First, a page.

Figure 31 details the GTAW process. As the electric arc melts the base metal, the filler metal is introduced to the arc area where the filler metal also melts. After the filler metal cools, it becomes solidified weld metal. GTAW requires the simultaneous use of both hands; one hand to control the torch and one hand to control the addition of filler metal. Because of this technique, gas tungsten arc welding requires more skill of the welder. Care must be taken to ensure that the non-consumable tungsten electrode does not come into contact with the molten weld puddle. Such contact would cause the electrode tip to melt and distort.
Figure 31: The GTAW Process
Either AC or DC current may be used for gas tungsten arc welding. The following factors should be considered when selecting a power supply:
Typically, a transformer-rectifier or an engine-driven generator power supply would be used for gas tungsten arc welding. For more specific applications, such as thin sheet metal, the power supplies are equipped with a pulsed DC welding current, which results in a lower overall heat input to reduce distortion and warping. A high frequency feature is used on some power supplies to stabilize or "stiffen" the welding arc during precision applications, at very low currents, and in outdoor areas.
Electric leads are used to connect the torch and the ground clamp to the power supply. The ground lead and the torch lead are identical to the leads used for shielded metal arc welding; however, the short torch lead also has an internal tube to convey shielding gas to the torch.
The torch that is used in GTAW holds the non-consumable tungsten electrode that conducts welding current to the arc and provides a means to convey the shielding gas to the arc zone. Torches are rated in accordance with the maximum welding current that can be used without overheating the torch. For high current (300 to 500 amps) welding applications, torches are available with a continuous flow of water through internal passageways to cool the torch. Torches are available in several different head configurations to facilitate unique welding positions and welder comfort. GTAW torches often have auxiliary switches and valves to control current and gas flow.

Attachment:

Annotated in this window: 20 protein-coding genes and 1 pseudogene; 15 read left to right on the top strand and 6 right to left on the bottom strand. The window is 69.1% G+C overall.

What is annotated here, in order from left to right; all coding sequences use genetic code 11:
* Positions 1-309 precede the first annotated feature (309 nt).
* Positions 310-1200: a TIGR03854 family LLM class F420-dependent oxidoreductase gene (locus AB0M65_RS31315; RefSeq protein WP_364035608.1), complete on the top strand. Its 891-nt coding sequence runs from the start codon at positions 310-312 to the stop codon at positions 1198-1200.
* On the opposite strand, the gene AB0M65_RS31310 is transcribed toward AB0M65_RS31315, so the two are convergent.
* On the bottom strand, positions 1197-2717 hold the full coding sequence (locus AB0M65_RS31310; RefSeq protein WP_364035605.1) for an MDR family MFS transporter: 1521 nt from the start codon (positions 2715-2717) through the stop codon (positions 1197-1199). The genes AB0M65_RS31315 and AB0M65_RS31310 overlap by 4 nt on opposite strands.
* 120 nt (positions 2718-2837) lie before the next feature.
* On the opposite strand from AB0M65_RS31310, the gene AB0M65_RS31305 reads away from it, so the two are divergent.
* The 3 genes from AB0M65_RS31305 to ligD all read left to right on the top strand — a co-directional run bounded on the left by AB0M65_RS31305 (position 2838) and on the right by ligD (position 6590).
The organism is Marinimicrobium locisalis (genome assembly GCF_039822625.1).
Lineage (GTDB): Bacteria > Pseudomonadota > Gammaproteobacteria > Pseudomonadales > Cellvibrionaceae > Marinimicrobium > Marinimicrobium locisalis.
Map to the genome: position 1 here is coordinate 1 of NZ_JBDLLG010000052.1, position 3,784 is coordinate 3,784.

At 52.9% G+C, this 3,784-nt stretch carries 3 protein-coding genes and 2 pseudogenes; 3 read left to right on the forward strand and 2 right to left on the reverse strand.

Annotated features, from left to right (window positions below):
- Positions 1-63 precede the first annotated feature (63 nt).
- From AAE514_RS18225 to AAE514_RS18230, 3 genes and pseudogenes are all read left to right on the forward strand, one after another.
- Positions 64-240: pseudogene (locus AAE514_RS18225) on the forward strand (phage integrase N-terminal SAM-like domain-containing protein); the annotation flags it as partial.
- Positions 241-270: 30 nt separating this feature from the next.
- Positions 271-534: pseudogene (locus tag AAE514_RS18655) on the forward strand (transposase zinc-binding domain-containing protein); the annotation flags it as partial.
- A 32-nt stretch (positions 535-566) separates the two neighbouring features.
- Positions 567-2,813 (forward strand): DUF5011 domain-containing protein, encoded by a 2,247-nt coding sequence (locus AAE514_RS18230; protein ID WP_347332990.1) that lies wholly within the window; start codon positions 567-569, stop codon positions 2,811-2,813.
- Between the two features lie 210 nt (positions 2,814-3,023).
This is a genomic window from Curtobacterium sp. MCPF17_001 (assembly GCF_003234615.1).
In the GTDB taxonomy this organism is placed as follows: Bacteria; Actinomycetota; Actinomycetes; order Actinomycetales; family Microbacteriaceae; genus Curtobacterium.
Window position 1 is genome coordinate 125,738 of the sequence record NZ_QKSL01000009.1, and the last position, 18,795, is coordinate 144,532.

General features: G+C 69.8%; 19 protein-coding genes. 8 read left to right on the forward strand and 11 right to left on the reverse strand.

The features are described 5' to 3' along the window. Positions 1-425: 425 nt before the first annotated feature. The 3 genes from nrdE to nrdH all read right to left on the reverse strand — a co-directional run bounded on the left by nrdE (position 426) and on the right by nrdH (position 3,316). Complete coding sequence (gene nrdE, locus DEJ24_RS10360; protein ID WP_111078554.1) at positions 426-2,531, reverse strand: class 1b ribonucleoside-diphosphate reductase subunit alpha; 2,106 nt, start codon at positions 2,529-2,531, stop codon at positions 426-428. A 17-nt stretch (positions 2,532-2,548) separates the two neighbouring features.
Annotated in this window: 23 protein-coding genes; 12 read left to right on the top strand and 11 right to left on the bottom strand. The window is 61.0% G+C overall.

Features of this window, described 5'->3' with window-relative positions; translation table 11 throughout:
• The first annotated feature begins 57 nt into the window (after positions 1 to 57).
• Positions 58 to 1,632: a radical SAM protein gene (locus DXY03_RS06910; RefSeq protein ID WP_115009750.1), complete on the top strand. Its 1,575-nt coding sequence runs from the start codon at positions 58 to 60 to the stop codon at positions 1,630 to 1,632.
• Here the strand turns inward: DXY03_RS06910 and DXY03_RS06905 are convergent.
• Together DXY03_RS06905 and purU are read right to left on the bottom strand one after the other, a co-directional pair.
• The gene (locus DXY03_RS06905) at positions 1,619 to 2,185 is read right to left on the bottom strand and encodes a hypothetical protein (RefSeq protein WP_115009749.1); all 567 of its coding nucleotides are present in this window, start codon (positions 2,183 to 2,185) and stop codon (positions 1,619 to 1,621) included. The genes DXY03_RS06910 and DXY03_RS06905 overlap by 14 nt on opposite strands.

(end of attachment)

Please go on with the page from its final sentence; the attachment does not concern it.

The filler metal form for GTAW is a bare wire. The bare wires are readily available in 36" length and in diameters that range from 1/16" to 3/16". For automatic welding applications, the filler metal is a continuous wire, as small as 0.020", wound on a spool. Extra care must be exercised to keep the filler metal clean and free of all contaminants, such as oil and moisture. Clean, uncontaminated filler metal helps to ensure high quality welds.
The purpose of the shielding gas is to provide an inert atmosphere that prevents excessive oxygen contamination of the molten filler metal during solidification. Shielding gas is usually supplied to the torch from a local high pressure gas storage cylinder. Typical inert gases that are used with GTAW are argon and helium; however, depending on the application, argon-hydrogen and argon-helium blends are sometimes used. Argon is heavier than air, and it tends to cover the weld. Argon generally provides a smooth welding arc with adequate penetration at a low cost. Helium is lighter than air, and it does not provide adequate shielding unless the flow is significantly increased. Helium provides greater penetration of the welding arc, and it is usually preferred on thick materials.
When root passes are made on certain materials such as stainless steel and nickel-based alloys, the air on the back side of the weld joint can actually corrode the weld. To avoid this problem, the air must be purged from the root pass to prevent the formation of oxide and scale that would result in loss of passivity in stainless steel and nickel based alloys. Figure 32 shows, for a piping weld, a purge scheme that identifies the purge gas inlet, the purge gas outlet, the weld joint, and the pipe. Generally, this purge gas is the same as the shielding gas that is used in the torch, and the gas must be conveyed to the back side of the weld through a separate hose that can be regulated independently of the torch shielding gas. By flowing the purge gas into the pipe, one can force the air out through the weld joint and the purge gas outlet.
Figure 32: Purge Scheme for a Piping Weld
Because GTAW produces high quality welds, it is commonly used to weld the root pass of pipe butt welds for high alloy materials such as stainless steel and nickel base alloys. Open butt GTAW root pass welds are used on pipes to provide excellent radiographic quality welds, a smooth shallow bead contour that does not affect flow conditions, a weld that can be made from only one side, and a weld that can be made in all positions around the pipe. On thin wall materials, GTAW may be used to weld the complete joint without a significant loss of productivity. When radiographic quality welds are required on carbon steel weld joints, GTAW may also be used to ensure complete fusion of the root pass. GTAW is the process of choice for small diameter (less than 2") piping welds that include butt, fillet, and socket welds. Maintenance welding operations are performed with GTAW on small intricate parts and on materials that are very thin because of the excellent low current control of this process.
The GTAW process has the following advantages:
The GTAW process has the following disadvantages: